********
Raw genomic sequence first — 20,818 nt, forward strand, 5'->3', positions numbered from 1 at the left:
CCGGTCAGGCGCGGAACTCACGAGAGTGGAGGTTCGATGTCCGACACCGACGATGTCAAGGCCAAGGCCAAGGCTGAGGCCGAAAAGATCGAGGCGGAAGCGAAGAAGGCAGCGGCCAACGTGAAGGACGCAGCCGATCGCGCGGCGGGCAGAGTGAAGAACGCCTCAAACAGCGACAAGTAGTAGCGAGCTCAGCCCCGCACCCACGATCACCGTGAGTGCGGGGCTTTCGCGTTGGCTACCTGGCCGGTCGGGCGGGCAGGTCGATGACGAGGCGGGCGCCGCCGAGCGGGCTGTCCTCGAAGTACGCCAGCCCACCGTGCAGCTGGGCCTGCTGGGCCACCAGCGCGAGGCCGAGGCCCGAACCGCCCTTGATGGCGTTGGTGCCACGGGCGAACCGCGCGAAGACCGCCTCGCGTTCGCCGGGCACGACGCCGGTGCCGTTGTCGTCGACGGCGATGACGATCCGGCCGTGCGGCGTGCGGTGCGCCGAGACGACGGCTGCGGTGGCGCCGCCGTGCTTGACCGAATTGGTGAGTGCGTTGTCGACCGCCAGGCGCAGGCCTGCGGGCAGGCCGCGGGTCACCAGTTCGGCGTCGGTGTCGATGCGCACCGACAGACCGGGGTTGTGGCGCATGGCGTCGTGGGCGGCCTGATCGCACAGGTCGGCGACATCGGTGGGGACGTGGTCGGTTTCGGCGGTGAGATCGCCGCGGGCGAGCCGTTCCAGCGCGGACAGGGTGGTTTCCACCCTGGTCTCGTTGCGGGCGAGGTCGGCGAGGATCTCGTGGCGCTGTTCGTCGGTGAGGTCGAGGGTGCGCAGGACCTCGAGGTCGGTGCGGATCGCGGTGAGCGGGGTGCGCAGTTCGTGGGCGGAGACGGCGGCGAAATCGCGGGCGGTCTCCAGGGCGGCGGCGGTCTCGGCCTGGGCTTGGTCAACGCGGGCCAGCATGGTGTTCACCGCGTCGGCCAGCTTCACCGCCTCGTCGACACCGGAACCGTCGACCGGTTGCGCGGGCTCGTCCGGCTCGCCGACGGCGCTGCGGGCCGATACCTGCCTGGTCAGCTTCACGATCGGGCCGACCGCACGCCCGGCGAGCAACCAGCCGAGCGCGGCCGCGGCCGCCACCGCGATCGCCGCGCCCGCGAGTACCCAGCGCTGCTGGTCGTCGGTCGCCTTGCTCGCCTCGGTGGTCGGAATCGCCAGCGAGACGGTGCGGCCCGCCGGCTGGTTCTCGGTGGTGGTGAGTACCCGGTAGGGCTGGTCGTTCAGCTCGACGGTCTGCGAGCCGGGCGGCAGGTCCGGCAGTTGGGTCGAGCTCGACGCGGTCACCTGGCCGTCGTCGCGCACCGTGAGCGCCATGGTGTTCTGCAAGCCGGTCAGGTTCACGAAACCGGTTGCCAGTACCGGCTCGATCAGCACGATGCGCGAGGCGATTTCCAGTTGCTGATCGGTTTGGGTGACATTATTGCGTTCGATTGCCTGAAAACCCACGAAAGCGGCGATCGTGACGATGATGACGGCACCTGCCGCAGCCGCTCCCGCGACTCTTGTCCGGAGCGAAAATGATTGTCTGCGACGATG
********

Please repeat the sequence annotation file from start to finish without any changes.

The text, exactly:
Raw genomic sequence first — 20,818 nt, forward strand, 5'->3', positions numbered from 1 at the left:
CCGGTCAGGCGCGGAACTCACGAGAGTGGAGGTTCGATGTCCGACACCGACGATGTCAAGGCCAAGGCCAAGGCTGAGGCCGAAAAGATCGAGGCGGAAGCGAAGAAGGCAGCGGCCAACGTGAAGGACGCAGCCGATCGCGCGGCGGGCAGAGTGAAGAACGCCTCAAACAGCGACAAGTAGTAGCGAGCTCAGCCCCGCACCCACGATCACCGTGAGTGCGGGGCTTTCGCGTTGGCTACCTGGCCGGTCGGGCGGGCAGGTCGATGACGAGGCGGGCGCCGCCGAGCGGGCTGTCCTCGAAGTACGCCAGCCCACCGTGCAGCTGGGCCTGCTGGGCCACCAGCGCGAGGCCGAGGCCCGAACCGCCCTTGATGGCGTTGGTGCCACGGGCGAACCGCGCGAAGACCGCCTCGCGTTCGCCGGGCACGACGCCGGTGCCGTTGTCGTCGACGGCGATGACGATCCGGCCGTGCGGCGTGCGGTGCGCCGAGACGACGGCTGCGGTGGCGCCGCCGTGCTTGACCGAATTGGTGAGTGCGTTGTCGACCGCCAGGCGCAGGCCTGCGGGCAGGCCGCGGGTCACCAGTTCGGCGTCGGTGTCGATGCGCACCGACAGACCGGGGTTGTGGCGCATGGCGTCGTGGGCGGCCTGATCGCACAGGTCGGCGACATCGGTGGGGACGTGGTCGGTTTCGGCGGTGAGATCGCCGCGGGCGAGCCGTTCCAGCGCGGACAGGGTGGTTTCCACCCTGGTCTCGTTGCGGGCGAGGTCGGCGAGGATCTCGTGGCGCTGTTCGTCGGTGAGGTCGAGGGTGCGCAGGACCTCGAGGTCGGTGCGGATCGCGGTGAGCGGGGTGCGCAGTTCGTGGGCGGAGACGGCGGCGAAATCGCGGGCGGTCTCCAGGGCGGCGGCGGTCTCGGCCTGGGCTTGGTCAACGCGGGCCAGCATGGTGTTCACCGCGTCGGCCAGCTTCACCGCCTCGTCGACACCGGAACCGTCGACCGGTTGCGCGGGCTCGTCCGGCTCGCCGACGGCGCTGCGGGCCGATACCTGCCTGGTCAGCTTCACGATCGGGCCGACCGCACGCCCGGCGAGCAACCAGCCGAGCGCGGCCGCGGCCGCCACCGCGATCGCCGCGCCCGCGAGTACCCAGCGCTGCTGGTCGTCGGTCGCCTTGCTCGCCTCGGTGGTCGGAATCGCCAGCGAGACGGTGCGGCCCGCCGGCTGGTTCTCGGTGGTGGTGAGTACCCGGTAGGGCTGGTCGTTCAGCTCGACGGTCTGCGAGCCGGGCGGCAGGTCCGGCAGTTGGGTCGAGCTCGACGCGGTCACCTGGCCGTCGTCGCGCACCGTGAGCGCCATGGTGTTCTGCAAGCCGGTCAGGTTCACGAAACCGGTTGCCAGTACCGGCTCGATCAGCACGATGCGCGAGGCGATTTCCAGTTGCTGATCGGTTTGGGTGACATTATTGCGTTCGATTGCCTGAAAACCCACGAAAGCGGCGATCGTGACGATGATGACGGCACCTGCCGCAGCCGCTCCCGCGACTCTTGTCCGGAGCGAAAATGATTGTCTGCGACGATG